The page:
A group of Finnish scholars is planning to conduct somewhat unusual research, the results from which could help in curing problem gambling behavior, Finnish news outlet Yle has reported.
Health experts from the country’s National Institute for Health and Welfare (Terveyden ja hyvinvoinnin laitos, THL) will test whether a naloxone nasal spray could help in deterring people with problem gambling behavior and gambling addiction from succumbing to their gambling urge.
The nasal spray is a form of the drug naloxone, which is usually used to reverse the effects of opioids, including heroine, in case of an overdose. The nasal spray’s effects on people with gambling addiction have not been explored before. The THL is currently looking for volunteers to participate in its research, and once enough people are recruited, scholars will be able to commence their work.
The Institute conducted a similar study several years ago. However, scholars explored the effects of a naloxone pill on gambling addicts. The results showed the pill form of the drug was of certain benefit to patients.
Hannu Alho, a research professor at the THL, told local media that they are very optimistic about the results of their future experiment. The scholar further explained that the urge for gambling is quite an impulsive one, and that it comes extremely quickly. A pill could take about an hour to kick in. However, if the drug is taken in the form of a nasal spray, it could take effect within several minutes.
This could mean that if a person with problem gambling behavior feels the urge to gamble, they can use the naloxone spray and suppress that urge before they reach a slot machine or access a gambling website.
Gambling in Finland
Legal gambling services in the Scandinavian country are provided by a single operator, the state-run Veikkaus. Of the legal gambling options available to Finns, slot machines are probably the most popular such option. The gaming devices can be found in practically every supermarket across the country.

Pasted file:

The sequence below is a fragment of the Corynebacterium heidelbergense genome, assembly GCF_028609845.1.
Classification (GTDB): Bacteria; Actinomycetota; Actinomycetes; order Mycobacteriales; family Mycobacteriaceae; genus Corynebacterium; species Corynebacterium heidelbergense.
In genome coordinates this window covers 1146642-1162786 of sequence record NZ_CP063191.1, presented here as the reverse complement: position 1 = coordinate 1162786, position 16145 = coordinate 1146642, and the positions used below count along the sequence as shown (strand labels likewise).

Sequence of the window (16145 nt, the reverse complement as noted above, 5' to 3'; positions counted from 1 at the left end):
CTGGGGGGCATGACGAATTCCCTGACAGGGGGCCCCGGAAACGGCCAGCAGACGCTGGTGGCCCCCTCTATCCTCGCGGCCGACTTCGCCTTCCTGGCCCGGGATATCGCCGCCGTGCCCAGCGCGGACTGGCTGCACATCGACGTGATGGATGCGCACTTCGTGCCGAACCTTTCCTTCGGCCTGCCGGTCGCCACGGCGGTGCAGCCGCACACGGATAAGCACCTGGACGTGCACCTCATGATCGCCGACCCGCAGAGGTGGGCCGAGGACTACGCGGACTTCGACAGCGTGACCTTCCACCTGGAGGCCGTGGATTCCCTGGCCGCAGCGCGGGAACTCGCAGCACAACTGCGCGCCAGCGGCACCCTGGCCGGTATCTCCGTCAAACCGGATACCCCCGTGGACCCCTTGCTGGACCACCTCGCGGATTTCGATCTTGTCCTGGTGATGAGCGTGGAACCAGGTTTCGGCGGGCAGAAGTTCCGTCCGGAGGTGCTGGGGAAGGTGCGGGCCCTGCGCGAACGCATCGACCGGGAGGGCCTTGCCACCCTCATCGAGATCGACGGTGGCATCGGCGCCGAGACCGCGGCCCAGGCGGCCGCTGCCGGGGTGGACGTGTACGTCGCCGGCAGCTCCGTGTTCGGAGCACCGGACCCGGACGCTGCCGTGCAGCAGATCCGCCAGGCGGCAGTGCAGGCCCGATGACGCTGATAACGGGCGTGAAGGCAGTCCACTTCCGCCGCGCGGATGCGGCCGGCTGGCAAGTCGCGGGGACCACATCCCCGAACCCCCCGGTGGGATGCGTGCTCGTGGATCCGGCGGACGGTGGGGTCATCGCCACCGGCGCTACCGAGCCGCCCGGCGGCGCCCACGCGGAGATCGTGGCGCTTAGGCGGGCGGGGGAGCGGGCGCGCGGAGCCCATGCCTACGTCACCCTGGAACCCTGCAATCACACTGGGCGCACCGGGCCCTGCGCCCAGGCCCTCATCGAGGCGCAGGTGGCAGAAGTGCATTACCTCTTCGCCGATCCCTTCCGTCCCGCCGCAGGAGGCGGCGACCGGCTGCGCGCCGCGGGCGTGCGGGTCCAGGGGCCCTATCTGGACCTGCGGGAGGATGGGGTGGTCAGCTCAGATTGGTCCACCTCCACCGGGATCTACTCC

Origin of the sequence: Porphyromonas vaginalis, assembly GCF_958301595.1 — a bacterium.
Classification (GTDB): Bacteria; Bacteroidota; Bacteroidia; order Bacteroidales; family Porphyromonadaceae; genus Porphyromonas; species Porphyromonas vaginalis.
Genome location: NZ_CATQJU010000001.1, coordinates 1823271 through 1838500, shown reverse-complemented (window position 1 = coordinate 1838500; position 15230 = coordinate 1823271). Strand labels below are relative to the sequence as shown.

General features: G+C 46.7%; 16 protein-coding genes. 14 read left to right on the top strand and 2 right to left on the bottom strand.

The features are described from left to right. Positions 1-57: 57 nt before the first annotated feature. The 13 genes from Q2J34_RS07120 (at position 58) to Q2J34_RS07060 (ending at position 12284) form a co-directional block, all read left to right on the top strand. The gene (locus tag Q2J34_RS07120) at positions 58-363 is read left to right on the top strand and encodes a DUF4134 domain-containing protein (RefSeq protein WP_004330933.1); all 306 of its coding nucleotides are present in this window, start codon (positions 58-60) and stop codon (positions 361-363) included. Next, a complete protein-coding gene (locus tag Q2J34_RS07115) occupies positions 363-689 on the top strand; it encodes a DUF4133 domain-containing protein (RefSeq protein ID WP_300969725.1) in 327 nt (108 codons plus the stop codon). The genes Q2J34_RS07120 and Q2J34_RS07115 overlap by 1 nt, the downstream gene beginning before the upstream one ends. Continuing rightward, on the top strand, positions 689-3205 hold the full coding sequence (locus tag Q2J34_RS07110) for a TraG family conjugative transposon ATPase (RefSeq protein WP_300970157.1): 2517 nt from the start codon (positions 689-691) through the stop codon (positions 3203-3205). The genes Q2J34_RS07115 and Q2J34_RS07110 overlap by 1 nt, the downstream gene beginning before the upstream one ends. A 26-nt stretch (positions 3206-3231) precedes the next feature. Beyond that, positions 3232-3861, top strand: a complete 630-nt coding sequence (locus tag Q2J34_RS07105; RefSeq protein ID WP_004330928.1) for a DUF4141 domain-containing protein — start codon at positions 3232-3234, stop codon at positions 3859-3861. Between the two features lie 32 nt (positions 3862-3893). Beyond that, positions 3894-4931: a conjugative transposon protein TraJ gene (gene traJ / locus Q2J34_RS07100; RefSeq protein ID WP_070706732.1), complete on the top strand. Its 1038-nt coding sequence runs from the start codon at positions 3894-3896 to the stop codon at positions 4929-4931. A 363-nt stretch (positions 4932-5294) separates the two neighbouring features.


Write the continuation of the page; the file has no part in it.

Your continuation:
A recent THL research showed that around 120,000 of all Finns have problem gambling behavior. What is more, the number of people who suffer from gambling addiction or are at risk of falling victims to gambling addiction increased from 11% in 2011 to 15% in 2015.
Despite previous proposals for Finland to scrap the existing monopoly on the provision of gambling services, the country’s lawmakers have decided to keep the current model for the time being. According to them, state-run services are the best approach to ensure the protection of players from gambling-related problems.
Unlike Finland, its Scandinavian neighbor Sweden is marching towards liberalizing its gaming market. Late in 2017, the country submitted its new regulatory regime for approval from European authorities. If the European Commission gives the regulatory framework the necessary green light, it is expected to come into effect in the country in early 2019. Norway, another Scandinavian country, has too remained firm on its denial to scrap the monopoly system for a more liberalized approach towards the provision of gambling services, both online and across land-based premises.
Terry Davis holds a degree in Psychology, but it was after his graduation that he found his real passion – writing. Previously, he worked for a local news magazine.